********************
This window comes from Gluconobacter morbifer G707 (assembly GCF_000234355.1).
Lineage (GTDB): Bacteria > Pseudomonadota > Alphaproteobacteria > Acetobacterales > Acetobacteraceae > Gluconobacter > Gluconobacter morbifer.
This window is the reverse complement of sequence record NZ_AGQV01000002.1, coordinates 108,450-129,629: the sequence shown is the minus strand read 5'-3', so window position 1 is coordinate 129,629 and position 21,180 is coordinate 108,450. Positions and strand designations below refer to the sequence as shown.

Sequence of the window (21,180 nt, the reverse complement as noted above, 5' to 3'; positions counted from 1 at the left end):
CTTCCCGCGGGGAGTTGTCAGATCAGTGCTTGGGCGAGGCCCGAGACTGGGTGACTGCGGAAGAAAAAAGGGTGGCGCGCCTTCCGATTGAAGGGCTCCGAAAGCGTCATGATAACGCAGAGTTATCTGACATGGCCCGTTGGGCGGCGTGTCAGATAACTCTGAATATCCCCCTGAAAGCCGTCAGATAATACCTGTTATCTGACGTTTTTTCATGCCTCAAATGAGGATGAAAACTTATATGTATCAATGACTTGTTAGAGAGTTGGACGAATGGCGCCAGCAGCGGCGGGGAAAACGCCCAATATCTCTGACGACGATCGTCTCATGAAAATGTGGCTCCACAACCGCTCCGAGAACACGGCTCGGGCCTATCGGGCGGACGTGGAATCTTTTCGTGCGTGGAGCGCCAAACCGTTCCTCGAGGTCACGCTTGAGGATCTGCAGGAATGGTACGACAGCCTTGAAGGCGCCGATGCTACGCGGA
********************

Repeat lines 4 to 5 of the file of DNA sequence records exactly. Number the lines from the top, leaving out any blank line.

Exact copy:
Sequence of the window (21,180 nt, the reverse complement as noted above, 5' to 3'; positions counted from 1 at the left end):
CTTCCCGCGGGGAGTTGTCAGATCAGTGCTTGGGCGAGGCCCGAGACTGGGTGACTGCGGAAGAAAAAAGGGTGGCGCGCCTTCCGATTGAAGGGCTCCGAAAGCGTCATGATAACGCAGAGTTATCTGACATGGCCCGTTGGGCGGCGTGTCAGATAACTCTGAATATCCCCCTGAAAGCCGTCAGATAATACCTGTTATCTGACGTTTTTTCATGCCTCAAATGAGGATGAAAACTTATATGTATCAATGACTTGTTAGAGAGTTGGACGAATGGCGCCAGCAGCGGCGGGGAAAACGCCCAATATCTCTGACGACGATCGTCTCATGAAAATGTGGCTCCACAACCGCTCCGAGAACACGGCTCGGGCCTATCGGGCGGACGTGGAATCTTTTCGTGCGTGGAGCGCCAAACCGTTCCTCGAGGTCACGCTTGAGGATCTGCAGGAATGGTACGACAGCCTTGAAGGCGCCGATGCTACGCGGA